Powering Microsoft Dynamics NAV 2013 on AWS - 1
Dynamics NAV is one of the widely used solutions for warehouse and inventory management by firms across various sectors. Given the featureset and ease of adoption, this is one of the favorites of SMEs. We decided to move from Uniware to Dynamics NAV in mid 2015. Traditionally, NAV is hosted independently on a physical server. However, given that our entire infrastructure, including test stacks existed on AWS, we went ahead with a complete AWS based solution. Issues with Uniware, our earlier WMS Uniware was a cloudbased WMS which we had been using since 2013. We had started outgrowing the system its rigidity, lack of powerful APIs and customizability quickly forced us to move to NAV
While Dynamics AX is a big brother of Dynamics NAV in terms of feature set and size, we firmly believed that Dynamics NAV is the right choice for us given the scope of Dynamics AX, the fact it is fundamentally targeted towards large enterprises and importantly our need to hit production at the earliest.
Structure of Dynamics NAV
Core components of a basic NAV implementation include:
- Dynamics NAV Service and Web Client
- SQL Server Enterprise/Standard
- Active Directory for user management
Why Active Directory ?
Since you are doing a production setup, chances are high that a lot of users are going to use the webclient. Hence Active Directory is far preferable for user management when compared to in database or form based solutions. Also for a two tiered architecture Active Directory is pretty much a must as you scale up, unless you have one running in your infrastructure already.
a) Your Dynamics NAV and SQL server authentication can be controlled by a dedicated AD user. You can also use AD service accounts for even more flexibility and control. b) All users can be centrally managed via Active Directory, giving much better user tracking compared to having all your users solely residing in NAV database.
AWS solutions for Active Directory
When we started with AD implementation on AWS, Sambabased Simple directory service was the only option available against hosting our own individual Active Directory server which would not be feasible due to the maintenance involved. Later, Amazon introduced a native, Microsoft based Directory service in addition to SimpleAD service.
While SimpleAD is pretty decent for most workloads, there are a bunch of important restrictions here.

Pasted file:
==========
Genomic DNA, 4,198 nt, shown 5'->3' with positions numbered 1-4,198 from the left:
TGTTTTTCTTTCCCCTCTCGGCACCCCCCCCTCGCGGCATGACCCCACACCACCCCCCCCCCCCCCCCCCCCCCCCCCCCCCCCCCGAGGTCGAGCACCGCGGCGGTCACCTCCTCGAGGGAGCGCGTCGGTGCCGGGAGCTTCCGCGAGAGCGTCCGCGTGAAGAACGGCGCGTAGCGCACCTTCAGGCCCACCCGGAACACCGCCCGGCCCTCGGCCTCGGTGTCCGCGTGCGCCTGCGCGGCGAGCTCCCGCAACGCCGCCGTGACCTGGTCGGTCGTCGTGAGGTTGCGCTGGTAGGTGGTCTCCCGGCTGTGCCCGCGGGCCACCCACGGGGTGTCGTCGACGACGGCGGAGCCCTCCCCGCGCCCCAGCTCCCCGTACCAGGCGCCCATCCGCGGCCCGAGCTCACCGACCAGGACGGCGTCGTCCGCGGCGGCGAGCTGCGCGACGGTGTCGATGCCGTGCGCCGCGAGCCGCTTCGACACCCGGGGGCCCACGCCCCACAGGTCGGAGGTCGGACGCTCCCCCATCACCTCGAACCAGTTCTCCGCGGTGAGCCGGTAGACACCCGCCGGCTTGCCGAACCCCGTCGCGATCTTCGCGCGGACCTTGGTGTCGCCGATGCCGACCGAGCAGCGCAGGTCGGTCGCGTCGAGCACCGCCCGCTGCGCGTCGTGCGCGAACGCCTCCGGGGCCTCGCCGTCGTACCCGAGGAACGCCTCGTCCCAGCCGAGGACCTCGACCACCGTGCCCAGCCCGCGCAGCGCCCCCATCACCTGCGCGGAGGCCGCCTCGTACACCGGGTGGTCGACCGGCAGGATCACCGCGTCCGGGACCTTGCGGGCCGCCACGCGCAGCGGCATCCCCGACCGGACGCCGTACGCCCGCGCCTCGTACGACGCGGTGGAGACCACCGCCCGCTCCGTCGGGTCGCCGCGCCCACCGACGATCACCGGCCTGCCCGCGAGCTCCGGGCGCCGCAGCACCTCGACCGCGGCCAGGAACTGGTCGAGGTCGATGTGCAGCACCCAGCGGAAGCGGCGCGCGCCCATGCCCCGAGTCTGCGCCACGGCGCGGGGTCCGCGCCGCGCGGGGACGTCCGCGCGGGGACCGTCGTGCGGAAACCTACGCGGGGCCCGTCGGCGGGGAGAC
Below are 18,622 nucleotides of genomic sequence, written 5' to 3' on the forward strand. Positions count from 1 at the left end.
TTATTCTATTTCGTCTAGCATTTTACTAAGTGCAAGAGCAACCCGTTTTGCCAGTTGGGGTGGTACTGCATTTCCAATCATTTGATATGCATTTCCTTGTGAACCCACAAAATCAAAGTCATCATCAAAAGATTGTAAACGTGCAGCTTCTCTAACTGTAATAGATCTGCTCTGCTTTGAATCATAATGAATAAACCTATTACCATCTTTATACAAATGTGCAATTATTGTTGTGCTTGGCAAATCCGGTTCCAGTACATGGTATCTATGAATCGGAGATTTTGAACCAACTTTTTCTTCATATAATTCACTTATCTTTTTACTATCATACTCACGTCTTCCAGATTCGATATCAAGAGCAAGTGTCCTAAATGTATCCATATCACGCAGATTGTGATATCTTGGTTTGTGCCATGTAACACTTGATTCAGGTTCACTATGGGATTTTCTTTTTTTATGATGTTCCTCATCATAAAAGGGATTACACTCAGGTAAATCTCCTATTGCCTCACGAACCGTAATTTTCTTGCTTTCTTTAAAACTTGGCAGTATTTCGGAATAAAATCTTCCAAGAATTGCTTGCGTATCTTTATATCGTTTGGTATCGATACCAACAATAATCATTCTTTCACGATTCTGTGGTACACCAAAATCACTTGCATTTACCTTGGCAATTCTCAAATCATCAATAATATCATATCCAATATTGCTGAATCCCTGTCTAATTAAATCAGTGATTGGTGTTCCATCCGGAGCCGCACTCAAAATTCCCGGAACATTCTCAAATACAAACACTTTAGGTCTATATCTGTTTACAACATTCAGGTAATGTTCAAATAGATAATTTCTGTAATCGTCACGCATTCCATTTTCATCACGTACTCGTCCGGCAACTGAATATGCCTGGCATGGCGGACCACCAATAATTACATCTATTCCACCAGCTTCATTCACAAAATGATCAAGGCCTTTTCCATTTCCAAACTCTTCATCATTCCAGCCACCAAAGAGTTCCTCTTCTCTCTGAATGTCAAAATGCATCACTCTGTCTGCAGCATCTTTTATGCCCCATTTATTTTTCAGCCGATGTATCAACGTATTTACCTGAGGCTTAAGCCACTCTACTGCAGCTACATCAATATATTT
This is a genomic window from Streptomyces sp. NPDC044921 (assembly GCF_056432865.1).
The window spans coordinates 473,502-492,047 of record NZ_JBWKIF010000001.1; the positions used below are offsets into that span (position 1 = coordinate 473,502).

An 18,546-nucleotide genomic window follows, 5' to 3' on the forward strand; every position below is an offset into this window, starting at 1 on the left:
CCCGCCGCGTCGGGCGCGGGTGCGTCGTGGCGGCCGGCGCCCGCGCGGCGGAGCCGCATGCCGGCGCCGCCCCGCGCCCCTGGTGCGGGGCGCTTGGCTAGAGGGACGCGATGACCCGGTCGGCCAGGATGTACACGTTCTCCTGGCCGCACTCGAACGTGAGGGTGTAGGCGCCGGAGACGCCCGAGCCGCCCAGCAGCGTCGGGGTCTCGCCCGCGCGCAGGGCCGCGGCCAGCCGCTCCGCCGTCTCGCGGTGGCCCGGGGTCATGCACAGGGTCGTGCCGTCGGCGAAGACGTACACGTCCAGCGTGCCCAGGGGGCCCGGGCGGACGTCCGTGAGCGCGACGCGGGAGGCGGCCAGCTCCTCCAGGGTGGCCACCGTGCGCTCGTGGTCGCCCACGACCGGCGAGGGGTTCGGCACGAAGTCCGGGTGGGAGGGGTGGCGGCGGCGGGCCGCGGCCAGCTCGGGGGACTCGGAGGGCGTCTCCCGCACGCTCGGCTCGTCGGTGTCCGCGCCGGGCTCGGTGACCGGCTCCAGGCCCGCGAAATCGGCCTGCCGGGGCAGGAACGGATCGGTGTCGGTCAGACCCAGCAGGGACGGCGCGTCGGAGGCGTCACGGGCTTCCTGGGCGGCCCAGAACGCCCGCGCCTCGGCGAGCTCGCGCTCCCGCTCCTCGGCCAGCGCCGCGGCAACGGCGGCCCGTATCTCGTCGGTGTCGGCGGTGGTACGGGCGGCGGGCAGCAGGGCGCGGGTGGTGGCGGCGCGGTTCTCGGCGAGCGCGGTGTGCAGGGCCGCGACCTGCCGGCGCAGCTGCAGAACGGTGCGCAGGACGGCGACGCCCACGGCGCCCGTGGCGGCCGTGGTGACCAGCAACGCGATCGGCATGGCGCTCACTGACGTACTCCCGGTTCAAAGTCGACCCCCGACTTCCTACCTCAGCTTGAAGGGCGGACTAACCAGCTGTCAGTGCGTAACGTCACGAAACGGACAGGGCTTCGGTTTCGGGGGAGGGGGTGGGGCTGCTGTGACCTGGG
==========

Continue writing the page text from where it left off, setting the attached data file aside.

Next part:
There is no way straightforward way to migrate from a SimpleAD based Active Directory to a Microsoft based AD from within AWS or vice versa. If you have more than 3000 users, it is better to go for Microsoft AD, even though it is expensive.
Simple AD, while cheaper has few disadvantages due to bugs present in the Samba4 implementation of Active Directory. Most notable one is an empty SPN field leading to Windows Server Cluster setup failing at validation stage. Failover cluster creation and validation are the initial steps before a High Availability cluster is created in SQL Server 2012. Fortunately we found a workaround for this bug where the fix is to not keep the SPN field empty.
We had to start a seperate Windows 2008 based instance due to an existing issue with SimpleAD service which threw a fit when adding users to Active Directory on a Windows 2012 instance. We lived with this issue until very recently, when Amazon upgraded their SimpleAD service to remedy this. Now we have installed AD DS tools within our primary NAV Server to avoid the overhead of an additional instance.
Dynamics NAV server on AWS
Our first thought was to go for a three tier architecture with separate web client and server machines. However since Dynamics NAV serves internal stakeholders in the firm, we didn’t expect the volume of web requests to be sizeable enough to warrant a dedicated web client node. Hence we settled for a two tiered architecture with the Dynamics NAV server and IIS Webclient running off a single server with a separate SQL cluster.
Automated installation using Chef Although this was basically a cakewalk, there are some factors to be taken care of here
a) IIS is a principal dependency for Dynamics NAV along with .NET 3.5 For IIS you can use the IIS cookbook for installation https://github.com/chefcookbooks/iis .NET 3.5 is a simple to solve scenario, where you can simply toggle windows features using the windows_feature chef resource
b) Dynamics NAV installation is done off the recipe from a configuration file stored in S3
Security Group: Inbound ports to be opened
7047 this will be your SOAP Services port by default and needs to be open to all your services that are talking to it.
7046 In case you would want to connect a desktop client to your Dynamics NAV server.
7048 default ODATA port, needs to be open to pull reports right off of Dynamics NAV from third party solutions.
1433 SQL default port. Change this port to obfuscate it for more security. Make sure that NAV machine has access to this port.
3389 For remote desktop access
In the next part of this blog, we will be exploring SQL Server High Availability setup for Dynamics NAV
This article has been authored by Ganesh Hegde, a DevOps engineer at Urban Ladder. While not fiddling with code and systems Ganesh loves to pretend he is on a diet. Ganesh has a penchant for dark humour.